In Solitude - s/t 4/5

Reviewed: 9-4-09





Tracklist:

1. In the darkness
2. Witches sabbath
3. Kathedral
4. Beyond is where I learn
5. 7th ghost
6. Faceless mistress
7. Temple of the unknown
8. The monolith


In Solitude drummer/producer Uno Bruniusson came up with a dead-on description for this CD when he said, "We ended up with a perfect mix of catchy old Heavy Metal and pure hell." Judging by In Solitude's recent success, the underground metal hordes agree. Although this talented Swedish quintet has been plugging away since 2002, they have really hit their stride of late. By all accounts, In Solitude delivered a blistering set at Keep It True XII, the premier true/traditional metal festival in Europe, earlier this year. Earache Records featured their tune "Witches sabbath" for inclusion on its recent classic metal compilation, 'Heavy metal killers' (which you really should check out if you don't have it already). And highly respected German indie metal label Pure Steel Records unleashed the band's 's/t' debut CD on the world a few months ago.

Simply put, In Solitude are one of the most accomplished new wave of classic metal bands to emerge from Sweden in quite some time. They fit neatly in that corner of the heavy metal art form populated by acts like Wolf, Enforcer, RAM, Portrait and Heathendom. All of these bands share, to a greater or lesser extent, a mixture of dark old-school metal with a healthy dose of vintage Iron Maiden and the best parts of the New Wave of British Heavy Metal. The difference is that In Solitude pulls off this style better than any of its colleagues right now.

The most glaring, obvious influence on In Solitude's sound is Mercyful Fate circa the Danish legends' 'Don't break the oath' opus. The killer dual guitars, the evil vibe, and the sometimes mournful vocal stylings all follow closely the Diamond/Shermann/Denner recipe. However, unlike their countrymen Portrait, In Solitude don't come across as a mere clone band because their path diverges from Fate's in several respects. Singer Pelle Ahman (aka "Hornper", whatever that means) doesn't attempt any King Diamond-type falsettos, but instead sings in a clear strong mid-range that calls to mind many NWOBHM singers, albeit with that melancholic edge that Diamond used so brilliantly back in the day. Also, In Solitude draw from a broader sonic palette than just Mercyful Fate, with prominent upbeat, brighter influences such as early Iron Maiden and Angel Witch that counterbalance and offset the darker, more sinister elements. A song like "Faceless mistress" almost sounds cheerful and uplifting in an early 80s metal kind of way, that is, if one can overlook the lyrical themes about a bloodthirsty demoness wreaking havoc in a cemetery after midnight. Finally, In Solitude have resisted Mercyful Fate's tendency to meander and get progressive in their arrangements, instead offering up punchy, compact, concise, and memorable tracks that average around 4 minutes in length.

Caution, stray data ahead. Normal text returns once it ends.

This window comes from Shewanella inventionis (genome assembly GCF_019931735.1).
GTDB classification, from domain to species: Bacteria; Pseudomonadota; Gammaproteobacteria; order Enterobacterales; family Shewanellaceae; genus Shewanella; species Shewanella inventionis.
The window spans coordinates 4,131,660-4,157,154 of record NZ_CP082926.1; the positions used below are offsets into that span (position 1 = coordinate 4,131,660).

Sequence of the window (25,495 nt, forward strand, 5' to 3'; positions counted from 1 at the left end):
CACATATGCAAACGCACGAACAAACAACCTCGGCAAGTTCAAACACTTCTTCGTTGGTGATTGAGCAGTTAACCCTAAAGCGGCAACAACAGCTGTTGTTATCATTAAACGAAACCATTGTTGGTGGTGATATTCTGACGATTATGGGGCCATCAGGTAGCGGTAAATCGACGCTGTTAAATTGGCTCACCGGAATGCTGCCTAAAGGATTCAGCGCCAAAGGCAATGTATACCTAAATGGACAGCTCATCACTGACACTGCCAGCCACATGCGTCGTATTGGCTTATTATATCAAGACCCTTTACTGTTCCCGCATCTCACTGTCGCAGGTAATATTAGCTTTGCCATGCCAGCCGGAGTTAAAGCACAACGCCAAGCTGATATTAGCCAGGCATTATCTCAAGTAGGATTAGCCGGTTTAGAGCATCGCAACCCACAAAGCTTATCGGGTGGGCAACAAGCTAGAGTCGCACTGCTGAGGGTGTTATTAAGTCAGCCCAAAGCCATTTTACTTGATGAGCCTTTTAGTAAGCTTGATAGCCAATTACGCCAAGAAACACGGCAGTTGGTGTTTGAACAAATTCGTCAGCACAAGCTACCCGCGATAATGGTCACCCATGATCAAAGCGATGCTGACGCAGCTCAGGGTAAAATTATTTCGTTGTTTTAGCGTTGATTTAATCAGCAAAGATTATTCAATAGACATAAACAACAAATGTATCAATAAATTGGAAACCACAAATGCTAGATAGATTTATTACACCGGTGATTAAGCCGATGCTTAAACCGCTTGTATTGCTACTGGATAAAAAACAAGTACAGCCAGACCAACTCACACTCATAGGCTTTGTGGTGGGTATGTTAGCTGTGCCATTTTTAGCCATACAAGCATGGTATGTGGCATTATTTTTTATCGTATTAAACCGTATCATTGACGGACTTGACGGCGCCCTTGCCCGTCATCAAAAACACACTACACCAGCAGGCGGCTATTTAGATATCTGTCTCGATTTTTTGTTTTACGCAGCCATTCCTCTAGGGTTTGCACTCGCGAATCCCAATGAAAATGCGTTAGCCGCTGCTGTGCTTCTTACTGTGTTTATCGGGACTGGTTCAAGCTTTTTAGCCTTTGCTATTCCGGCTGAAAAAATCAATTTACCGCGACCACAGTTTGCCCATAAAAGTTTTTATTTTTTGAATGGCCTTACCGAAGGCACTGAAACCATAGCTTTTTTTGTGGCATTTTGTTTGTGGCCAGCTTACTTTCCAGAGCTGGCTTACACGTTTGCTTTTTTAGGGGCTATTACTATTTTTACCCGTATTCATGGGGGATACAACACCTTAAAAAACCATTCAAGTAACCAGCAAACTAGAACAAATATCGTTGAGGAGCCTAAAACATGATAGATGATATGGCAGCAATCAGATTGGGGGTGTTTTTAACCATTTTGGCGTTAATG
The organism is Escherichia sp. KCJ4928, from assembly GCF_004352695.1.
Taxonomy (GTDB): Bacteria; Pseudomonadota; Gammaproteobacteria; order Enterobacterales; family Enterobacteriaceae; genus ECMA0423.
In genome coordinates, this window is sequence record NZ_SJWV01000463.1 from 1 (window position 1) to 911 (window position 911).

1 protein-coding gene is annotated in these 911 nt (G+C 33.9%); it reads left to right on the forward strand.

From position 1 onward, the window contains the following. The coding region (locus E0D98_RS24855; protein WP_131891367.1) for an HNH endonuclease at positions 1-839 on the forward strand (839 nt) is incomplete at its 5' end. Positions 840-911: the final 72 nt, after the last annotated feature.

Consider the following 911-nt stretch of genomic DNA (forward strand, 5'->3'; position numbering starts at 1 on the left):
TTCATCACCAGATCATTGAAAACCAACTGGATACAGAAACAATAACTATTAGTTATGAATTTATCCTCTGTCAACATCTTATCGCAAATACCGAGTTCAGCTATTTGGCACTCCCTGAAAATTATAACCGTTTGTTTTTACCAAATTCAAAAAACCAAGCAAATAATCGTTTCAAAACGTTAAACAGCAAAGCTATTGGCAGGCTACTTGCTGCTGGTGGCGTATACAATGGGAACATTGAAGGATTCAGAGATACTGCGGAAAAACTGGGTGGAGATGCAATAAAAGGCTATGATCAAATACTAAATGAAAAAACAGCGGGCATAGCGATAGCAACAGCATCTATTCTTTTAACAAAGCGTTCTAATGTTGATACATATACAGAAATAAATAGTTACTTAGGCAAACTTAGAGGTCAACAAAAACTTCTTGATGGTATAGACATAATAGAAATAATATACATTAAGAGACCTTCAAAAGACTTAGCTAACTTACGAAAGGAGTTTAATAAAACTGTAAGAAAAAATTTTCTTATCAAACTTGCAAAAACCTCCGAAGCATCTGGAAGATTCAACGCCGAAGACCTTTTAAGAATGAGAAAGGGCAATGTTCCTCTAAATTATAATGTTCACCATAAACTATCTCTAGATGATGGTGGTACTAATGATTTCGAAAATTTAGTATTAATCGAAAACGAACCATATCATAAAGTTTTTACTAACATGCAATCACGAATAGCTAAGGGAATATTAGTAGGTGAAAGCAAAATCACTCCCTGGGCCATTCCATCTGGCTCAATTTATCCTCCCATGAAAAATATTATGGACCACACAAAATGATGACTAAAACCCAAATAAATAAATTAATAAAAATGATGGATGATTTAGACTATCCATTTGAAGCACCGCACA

Undoubtedly, there's a campy aspect to all of this. For crying out loud, In Solitude have put the silhouette of a goat on their CD cover. Even worse, this shadowy baphomet is surrounded by a bunch of radioactive glowing-white hooded, robed figures who appear to have gotten dipped in radioactive material while en route to a Ku Klux Klan convention. The booklet art features a cornucopia of stock occult imagery, such as coffins, upside-down crosses, skulls, demons, and so forth. Lyrics are in the same mold, you know, witches and pentagrams and damnation and burning candles and hailing Satan and such. Pretty cliched and silly, right? But here's the thing: The music and performances are so utterly convincing that you'll scarcely notice any of these background distractions. This debut CD is 36 minutes (way too short!) of non-stop outstanding dark, traditional heavy metal. Wolf may be a great band, but they can't match what their countrymen in In Solitude are doing now. Portrait are quite enjoyable, but they come across as a mere tribute band compared to In Solitude. Pure Steel Records have come up with another winner here, so get out there and support In Solitude, who just may be Europe's brightest new hope for darkened old-school traditional metal.



KIT




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